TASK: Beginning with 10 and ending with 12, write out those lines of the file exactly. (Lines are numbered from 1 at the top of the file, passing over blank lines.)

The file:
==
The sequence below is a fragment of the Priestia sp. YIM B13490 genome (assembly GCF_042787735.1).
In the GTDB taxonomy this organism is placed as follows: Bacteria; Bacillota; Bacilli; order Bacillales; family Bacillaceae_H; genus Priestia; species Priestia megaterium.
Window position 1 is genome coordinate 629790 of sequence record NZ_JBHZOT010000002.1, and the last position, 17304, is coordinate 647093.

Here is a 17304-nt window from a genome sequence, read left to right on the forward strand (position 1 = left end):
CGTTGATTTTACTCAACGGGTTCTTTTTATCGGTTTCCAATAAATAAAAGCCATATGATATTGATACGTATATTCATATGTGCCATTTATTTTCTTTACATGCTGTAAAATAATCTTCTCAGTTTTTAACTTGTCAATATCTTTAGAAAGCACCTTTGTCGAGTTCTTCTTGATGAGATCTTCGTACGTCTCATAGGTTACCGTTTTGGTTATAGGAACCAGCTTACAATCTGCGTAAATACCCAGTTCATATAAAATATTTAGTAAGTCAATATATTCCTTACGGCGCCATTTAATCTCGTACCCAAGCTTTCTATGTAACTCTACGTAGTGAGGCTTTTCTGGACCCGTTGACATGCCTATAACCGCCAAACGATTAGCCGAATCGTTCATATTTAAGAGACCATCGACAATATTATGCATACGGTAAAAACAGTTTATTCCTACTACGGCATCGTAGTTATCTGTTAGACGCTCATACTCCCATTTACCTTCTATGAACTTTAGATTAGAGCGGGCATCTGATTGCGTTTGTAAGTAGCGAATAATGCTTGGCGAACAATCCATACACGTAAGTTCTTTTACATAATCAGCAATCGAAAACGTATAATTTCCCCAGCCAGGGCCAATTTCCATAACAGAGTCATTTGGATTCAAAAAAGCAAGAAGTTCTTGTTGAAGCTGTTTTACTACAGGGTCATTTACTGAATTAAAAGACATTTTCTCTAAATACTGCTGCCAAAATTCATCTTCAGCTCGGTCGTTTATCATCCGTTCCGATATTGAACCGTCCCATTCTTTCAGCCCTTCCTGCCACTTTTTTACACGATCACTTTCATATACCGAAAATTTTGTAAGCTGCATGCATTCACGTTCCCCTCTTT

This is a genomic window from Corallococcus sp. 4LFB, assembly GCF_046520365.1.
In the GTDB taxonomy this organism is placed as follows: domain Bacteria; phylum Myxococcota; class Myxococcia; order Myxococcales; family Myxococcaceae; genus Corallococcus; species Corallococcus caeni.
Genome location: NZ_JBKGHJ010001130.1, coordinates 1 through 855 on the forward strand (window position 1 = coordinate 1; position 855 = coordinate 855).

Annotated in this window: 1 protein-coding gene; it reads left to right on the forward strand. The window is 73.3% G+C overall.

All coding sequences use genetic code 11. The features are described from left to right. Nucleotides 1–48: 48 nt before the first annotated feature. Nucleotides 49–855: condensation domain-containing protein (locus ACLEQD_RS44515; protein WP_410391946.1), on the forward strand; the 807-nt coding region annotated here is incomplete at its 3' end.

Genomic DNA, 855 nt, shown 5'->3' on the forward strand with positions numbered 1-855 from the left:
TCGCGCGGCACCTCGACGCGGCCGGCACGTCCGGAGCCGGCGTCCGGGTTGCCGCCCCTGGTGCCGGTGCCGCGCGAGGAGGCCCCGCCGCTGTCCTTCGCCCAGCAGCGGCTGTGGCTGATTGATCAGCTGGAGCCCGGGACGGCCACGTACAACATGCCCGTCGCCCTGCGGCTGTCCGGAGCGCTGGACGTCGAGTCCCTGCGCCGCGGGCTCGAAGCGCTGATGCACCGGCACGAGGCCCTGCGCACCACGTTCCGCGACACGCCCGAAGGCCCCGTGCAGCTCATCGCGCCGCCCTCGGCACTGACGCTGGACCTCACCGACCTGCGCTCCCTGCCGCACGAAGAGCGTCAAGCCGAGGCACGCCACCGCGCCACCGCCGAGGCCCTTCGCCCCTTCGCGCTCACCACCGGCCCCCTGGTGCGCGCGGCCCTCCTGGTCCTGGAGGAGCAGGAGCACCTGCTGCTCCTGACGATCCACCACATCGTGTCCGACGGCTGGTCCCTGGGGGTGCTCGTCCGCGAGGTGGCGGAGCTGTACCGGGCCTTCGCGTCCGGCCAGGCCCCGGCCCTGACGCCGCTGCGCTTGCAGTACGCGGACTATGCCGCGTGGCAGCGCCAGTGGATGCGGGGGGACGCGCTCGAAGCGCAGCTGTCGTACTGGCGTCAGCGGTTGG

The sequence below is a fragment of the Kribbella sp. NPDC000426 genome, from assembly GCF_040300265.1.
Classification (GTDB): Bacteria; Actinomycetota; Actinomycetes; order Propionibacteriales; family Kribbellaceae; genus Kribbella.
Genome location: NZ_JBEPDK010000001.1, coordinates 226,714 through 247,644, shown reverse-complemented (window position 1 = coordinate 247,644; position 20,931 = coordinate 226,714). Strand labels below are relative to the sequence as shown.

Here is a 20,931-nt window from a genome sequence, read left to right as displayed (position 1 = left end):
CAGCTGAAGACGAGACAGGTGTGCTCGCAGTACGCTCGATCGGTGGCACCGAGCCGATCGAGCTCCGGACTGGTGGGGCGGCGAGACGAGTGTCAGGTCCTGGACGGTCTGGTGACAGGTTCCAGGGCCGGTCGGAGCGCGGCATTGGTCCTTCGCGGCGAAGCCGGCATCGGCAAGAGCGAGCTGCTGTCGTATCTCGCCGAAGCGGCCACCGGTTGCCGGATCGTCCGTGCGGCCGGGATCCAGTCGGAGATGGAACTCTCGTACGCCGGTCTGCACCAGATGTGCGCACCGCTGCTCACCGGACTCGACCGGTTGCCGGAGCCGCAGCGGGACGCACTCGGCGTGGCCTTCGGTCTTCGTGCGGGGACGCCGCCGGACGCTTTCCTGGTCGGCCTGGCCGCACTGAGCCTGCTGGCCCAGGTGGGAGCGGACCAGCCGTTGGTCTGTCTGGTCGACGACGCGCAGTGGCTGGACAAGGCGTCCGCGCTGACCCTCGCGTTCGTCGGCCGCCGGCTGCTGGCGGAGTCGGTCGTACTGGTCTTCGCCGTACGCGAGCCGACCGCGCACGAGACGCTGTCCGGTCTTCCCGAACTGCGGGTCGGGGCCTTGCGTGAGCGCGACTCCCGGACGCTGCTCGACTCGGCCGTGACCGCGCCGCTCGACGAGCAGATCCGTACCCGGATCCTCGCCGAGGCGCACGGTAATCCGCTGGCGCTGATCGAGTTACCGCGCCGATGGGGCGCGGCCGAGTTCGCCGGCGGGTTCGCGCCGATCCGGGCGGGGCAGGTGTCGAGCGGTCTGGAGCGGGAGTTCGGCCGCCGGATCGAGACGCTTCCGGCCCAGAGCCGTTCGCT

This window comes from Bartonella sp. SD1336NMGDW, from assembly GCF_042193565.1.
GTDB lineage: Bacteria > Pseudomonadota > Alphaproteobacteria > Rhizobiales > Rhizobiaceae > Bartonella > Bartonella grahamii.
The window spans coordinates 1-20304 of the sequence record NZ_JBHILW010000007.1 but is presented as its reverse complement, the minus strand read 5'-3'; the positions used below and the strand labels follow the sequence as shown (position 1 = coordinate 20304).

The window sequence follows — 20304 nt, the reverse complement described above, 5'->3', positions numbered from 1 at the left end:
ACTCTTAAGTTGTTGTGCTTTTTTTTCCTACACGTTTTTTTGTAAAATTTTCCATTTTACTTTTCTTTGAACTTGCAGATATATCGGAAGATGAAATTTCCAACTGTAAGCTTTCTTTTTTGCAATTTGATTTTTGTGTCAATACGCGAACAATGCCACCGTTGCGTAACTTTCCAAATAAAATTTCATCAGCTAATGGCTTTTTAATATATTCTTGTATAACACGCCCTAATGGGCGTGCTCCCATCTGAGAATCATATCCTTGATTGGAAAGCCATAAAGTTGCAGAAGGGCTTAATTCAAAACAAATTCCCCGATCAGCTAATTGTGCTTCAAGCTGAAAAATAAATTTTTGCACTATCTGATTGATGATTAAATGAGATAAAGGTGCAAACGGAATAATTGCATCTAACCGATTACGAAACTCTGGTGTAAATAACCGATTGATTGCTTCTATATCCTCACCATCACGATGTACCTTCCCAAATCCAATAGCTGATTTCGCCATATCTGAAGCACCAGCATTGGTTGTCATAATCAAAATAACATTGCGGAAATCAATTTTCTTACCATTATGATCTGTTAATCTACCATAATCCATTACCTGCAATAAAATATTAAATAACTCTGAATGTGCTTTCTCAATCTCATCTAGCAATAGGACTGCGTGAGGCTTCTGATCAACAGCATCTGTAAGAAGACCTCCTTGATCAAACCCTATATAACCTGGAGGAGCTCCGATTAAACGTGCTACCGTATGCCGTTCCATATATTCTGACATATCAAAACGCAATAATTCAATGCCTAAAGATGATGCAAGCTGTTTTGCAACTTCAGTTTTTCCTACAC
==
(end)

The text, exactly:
All coding sequences use genetic code 11. The features are described from left to right. Nucleotides 1–48: 48 nt before the first annotated feature. Nucleotides 49–855: condensation domain-containing protein (locus ACLEQD_RS44515; protein WP_410391946.1), on the forward strand; the 807-nt coding region annotated here is incomplete at its 3' end.

Genomic DNA, 855 nt, shown 5'->3' on the forward strand with positions numbered 1-855 from the left:
TCGCGCGGCACCTCGACGCGGCCGGCACGTCCGGAGCCGGCGTCCGGGTTGCCGCCCCTGGTGCCGGTGCCGCGCGAGGAGGCCCCGCCGCTGTCCTTCGCCCAGCAGCGGCTGTGGCTGATTGATCAGCTGGAGCCCGGGACGGCCACGTACAACATGCCCGTCGCCCTGCGGCTGTCCGGAGCGCTGGACGTCGAGTCCCTGCGCCGCGGGCTCGAAGCGCTGATGCACCGGCACGAGGCCCTGCGCACCACGTTCCGCGACACGCCCGAAGGCCCCGTGCAGCTCATCGCGCCGCCCTCGGCACTGACGCTGGACCTCACCGACCTGCGCTCCCTGCCGCACGAAGAGCGTCAAGCCGAGGCACGCCACCGCGCCACCGCCGAGGCCCTTCGCCCCTTCGCGCTCACCACCGGCCCCCTGGTGCGCGCGGCCCTCCTGGTCCTGGAGGAGCAGGAGCACCTGCTGCTCCTGACGATCCACCACATCGTGTCCGACGGCTGGTCCCTGGGGGTGCTCGTCCGCGAGGTGGCGGAGCTGTACCGGGCCTTCGCGTCCGGCCAGGCCCCGGCCCTGACGCCGCTGCGCTTGCAGTACGCGGACTATGCCGCGTGGCAGCGCCAGTGGATGCGGGGGGACGCGCTCGAAGCGCAGCTGTCGTACTGGCGTCAGCGGTTGG